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FRP Penstock Piping

Industry Served: Power


In the last quarter of 2012, RPS Composites completed an FRP penstock (an enclosed pipe delivering water to hydraulic turbines) project for Nova Scotia Power (NSP) replacing 3500 feet of wood stave pipe. This installation is part of a 5-year capital replacement program by NSP with the longer term goal of producing 40% of all power from renewable resources by 2020.

Over the years, the wood stave pipe experienced numerous leaks, requiring expensive repairs. The line has been in operation since the mid 1950s and it was past its normal working life. The pipe was installed at the St. Margaret's Hydro system, which encompasses Tidewater and Sandy Lake hydro stations, a critical component of the power grid serving the city of Halifax Nova Scotia and surrounding communities.

The fiberglass reinforced plastic (FRP) pipe was chosen over high density polyethylene pipe. FRP was chosen for several reasons – competitive pricing, previous successful FRP penstock installations, and location. FRP is more economical than HDPE, particularly in larger diameters. RPS Composites manufacturing facility in Mahone Bay Nova Scotia is only 45 minutes from the St. Margaret's Hydro plant resulting in significant additional savings on freight. RPS Composites has previously supplied several penstocks to NSP dating back to the 1960s and the trouble free performance of these systems has demonstrated the viability of FRP for large diameter piping applications. RPS scope of work included design of the FRP penstock, manufacturing of 2,900' of 10' diameter and 600' of 8' diameter, and design and installation of tie in joints between the FRP and steel thimbles at the damn and turbine intakes. The pipe comprised a 0.06" corrosion barrier and a filament wound structure utilizing Ashland Chemical's Aropol Q6023 resin. The wall thickness of the 10' pipe was 0.74" and the 8' was 0.62". Production of the pipes consumed 330,000lbs. of resin and 550,000 of glass reinforcements. The 40' lengths of pipe were supplied with integral bell and spigot ends with a double "O" ring configuration. The FRP penstock was joined to the steel thimbles by a laminated joint with steel bands clamped over the cured joint to prevent disbonding which may occur due to differential thermal expansion of the steel and FRP. This joint design has been used successfully by RPS on penstocks dating back to the 1970s. The pipe was designed to accommodate a partially buried installation. In this design the pipe is laid on the ground and back fill is installed and compacted in a series of lifts until it is just above the spring line of the pipe with the back fill sloping away from the pipe for drainage.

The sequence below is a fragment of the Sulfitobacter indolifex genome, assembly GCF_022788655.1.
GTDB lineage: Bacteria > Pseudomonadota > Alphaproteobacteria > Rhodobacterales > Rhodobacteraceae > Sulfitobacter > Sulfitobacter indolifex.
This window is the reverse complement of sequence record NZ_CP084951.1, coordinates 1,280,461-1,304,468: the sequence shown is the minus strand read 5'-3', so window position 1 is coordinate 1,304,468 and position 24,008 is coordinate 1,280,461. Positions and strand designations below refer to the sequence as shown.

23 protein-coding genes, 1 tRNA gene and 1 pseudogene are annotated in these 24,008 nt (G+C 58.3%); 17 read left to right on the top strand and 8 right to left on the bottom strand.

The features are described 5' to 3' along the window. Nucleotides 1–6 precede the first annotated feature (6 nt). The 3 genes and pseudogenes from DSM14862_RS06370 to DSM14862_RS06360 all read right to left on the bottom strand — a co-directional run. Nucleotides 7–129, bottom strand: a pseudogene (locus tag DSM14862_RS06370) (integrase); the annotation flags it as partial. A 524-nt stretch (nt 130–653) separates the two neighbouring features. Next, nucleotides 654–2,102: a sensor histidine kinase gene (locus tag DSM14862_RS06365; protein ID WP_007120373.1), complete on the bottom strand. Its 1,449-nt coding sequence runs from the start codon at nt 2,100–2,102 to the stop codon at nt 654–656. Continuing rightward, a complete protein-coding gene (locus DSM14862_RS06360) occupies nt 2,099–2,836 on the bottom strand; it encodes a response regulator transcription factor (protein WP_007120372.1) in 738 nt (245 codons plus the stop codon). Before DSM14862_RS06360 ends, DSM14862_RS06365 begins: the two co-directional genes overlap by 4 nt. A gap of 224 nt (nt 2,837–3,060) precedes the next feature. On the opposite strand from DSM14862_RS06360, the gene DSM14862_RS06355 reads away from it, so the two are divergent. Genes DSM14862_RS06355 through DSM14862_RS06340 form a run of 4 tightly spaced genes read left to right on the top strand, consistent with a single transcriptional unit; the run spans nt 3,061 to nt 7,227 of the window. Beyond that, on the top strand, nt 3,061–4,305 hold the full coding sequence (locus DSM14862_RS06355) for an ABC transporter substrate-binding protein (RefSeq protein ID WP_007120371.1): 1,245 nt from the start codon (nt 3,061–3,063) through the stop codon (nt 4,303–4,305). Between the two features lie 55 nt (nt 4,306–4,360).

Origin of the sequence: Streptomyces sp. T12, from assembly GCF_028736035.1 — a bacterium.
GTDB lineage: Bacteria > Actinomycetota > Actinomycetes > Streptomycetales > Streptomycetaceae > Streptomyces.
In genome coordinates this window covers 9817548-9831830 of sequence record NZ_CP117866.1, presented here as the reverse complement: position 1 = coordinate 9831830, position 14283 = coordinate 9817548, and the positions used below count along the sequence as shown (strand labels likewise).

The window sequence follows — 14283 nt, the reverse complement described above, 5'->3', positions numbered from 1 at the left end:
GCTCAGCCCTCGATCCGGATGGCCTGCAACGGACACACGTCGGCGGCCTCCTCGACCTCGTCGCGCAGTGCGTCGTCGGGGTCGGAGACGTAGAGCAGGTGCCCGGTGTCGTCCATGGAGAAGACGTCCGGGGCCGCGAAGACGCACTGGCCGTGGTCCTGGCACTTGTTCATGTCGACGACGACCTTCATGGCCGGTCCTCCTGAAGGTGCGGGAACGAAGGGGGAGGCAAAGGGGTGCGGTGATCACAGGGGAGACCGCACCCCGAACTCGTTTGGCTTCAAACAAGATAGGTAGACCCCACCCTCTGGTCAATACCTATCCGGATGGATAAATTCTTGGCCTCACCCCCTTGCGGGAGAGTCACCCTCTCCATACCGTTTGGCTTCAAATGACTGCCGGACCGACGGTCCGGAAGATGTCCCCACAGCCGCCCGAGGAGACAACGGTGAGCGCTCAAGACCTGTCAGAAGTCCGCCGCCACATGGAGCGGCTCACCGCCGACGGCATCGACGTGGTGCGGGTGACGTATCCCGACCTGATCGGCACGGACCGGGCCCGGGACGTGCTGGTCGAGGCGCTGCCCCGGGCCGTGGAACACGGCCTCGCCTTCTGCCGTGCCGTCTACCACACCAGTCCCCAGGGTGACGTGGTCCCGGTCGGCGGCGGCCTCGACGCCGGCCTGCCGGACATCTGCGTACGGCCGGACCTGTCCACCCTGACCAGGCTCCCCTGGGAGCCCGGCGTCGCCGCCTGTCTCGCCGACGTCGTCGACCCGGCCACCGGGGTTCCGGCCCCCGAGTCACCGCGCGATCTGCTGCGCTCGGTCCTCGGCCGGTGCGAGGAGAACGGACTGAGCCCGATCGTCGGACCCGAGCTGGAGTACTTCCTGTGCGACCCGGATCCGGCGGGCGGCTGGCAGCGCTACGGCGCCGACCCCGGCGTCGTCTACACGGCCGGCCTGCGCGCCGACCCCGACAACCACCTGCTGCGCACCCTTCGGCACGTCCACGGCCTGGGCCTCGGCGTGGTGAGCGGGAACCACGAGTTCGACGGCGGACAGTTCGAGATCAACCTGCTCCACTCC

The project began in May 2012 and the installation was complete in October 2012. This project is an excellent example of RPS value proposition of supplying customers with smarter choices. Our experience in the design and manufacture of large diameter FRP piping allowed Nova Scotia Power to fully realize the benefits of composite materials.









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